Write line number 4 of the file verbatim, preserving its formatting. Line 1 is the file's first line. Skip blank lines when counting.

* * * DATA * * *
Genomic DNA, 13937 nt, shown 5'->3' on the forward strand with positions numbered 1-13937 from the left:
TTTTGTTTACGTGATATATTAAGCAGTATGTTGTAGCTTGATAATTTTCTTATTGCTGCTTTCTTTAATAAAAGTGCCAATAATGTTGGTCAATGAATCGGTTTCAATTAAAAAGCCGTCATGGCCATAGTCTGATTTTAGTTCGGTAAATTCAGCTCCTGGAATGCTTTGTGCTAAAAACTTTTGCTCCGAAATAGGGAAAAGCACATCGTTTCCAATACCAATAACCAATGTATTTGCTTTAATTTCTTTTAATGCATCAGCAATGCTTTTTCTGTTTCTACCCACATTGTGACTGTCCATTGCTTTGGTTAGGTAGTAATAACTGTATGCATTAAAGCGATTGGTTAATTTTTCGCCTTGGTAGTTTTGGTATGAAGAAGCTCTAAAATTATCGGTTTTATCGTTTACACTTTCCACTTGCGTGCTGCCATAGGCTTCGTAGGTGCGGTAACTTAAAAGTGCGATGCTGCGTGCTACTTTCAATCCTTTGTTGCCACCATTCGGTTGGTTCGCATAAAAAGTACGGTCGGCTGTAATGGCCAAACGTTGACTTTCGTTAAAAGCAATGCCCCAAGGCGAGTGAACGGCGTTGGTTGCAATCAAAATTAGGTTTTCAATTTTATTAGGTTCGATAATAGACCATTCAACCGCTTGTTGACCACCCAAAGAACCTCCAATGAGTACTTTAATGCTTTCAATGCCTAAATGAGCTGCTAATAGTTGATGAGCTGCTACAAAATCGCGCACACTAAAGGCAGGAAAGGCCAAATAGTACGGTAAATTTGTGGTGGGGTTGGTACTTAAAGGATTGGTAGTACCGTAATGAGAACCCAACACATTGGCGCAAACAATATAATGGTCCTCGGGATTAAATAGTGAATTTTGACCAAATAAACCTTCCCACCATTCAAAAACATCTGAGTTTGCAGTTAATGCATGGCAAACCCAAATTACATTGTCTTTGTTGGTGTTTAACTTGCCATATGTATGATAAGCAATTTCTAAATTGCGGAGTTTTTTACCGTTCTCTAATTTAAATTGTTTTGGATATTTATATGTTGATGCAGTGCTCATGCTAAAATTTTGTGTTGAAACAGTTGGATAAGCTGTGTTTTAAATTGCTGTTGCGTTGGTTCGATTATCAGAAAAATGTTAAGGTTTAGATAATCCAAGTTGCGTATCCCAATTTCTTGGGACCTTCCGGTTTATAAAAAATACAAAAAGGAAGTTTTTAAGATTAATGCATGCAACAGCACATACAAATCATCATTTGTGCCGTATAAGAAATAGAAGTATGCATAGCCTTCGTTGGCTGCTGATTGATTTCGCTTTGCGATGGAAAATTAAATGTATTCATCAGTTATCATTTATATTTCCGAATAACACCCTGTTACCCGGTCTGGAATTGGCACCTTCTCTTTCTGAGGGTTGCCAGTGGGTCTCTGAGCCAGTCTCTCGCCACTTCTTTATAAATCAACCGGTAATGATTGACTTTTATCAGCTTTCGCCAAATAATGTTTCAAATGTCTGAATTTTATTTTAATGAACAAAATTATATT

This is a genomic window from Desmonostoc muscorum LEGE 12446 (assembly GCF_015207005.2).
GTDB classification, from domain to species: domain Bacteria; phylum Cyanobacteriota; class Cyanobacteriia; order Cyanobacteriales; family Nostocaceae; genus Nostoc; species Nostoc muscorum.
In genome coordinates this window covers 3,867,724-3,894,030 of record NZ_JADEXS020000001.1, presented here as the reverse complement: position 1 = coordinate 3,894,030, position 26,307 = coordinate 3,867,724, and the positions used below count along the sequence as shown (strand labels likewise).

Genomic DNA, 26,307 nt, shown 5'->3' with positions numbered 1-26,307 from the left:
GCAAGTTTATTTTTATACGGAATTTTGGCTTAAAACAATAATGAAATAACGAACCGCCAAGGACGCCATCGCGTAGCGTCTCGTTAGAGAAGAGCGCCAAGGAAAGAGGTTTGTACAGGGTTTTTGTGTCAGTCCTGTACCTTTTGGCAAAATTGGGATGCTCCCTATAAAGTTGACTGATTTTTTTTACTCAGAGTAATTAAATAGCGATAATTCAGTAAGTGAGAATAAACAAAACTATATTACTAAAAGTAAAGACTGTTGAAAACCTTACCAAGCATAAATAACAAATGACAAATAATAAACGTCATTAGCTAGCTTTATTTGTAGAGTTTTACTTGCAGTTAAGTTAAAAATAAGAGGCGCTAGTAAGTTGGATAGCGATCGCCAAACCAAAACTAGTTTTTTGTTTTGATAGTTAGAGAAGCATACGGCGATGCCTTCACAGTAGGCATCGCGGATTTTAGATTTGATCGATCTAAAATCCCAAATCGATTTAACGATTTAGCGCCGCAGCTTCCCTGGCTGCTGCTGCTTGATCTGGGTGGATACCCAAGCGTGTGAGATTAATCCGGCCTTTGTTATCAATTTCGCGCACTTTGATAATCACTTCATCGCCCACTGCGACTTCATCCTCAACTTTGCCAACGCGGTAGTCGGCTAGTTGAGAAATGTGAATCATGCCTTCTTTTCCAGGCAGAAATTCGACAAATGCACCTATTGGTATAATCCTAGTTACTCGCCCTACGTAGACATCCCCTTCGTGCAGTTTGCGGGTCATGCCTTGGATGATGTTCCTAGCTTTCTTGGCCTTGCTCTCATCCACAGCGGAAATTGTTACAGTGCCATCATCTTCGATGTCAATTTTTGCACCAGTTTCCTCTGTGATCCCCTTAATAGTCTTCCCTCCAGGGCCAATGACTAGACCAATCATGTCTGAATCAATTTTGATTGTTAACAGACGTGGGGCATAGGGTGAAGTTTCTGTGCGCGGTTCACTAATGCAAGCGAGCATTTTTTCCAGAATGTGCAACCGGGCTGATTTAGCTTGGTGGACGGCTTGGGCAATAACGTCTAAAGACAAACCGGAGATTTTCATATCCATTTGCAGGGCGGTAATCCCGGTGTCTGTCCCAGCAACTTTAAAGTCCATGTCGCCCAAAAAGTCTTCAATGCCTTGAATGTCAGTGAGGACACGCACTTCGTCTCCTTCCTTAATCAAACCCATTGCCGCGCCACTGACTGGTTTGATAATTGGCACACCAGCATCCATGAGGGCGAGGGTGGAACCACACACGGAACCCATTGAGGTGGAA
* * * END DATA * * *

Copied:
GTDB classification, from domain to species: domain Bacteria; phylum Cyanobacteriota; class Cyanobacteriia; order Cyanobacteriales; family Nostocaceae; genus Nostoc; species Nostoc muscorum.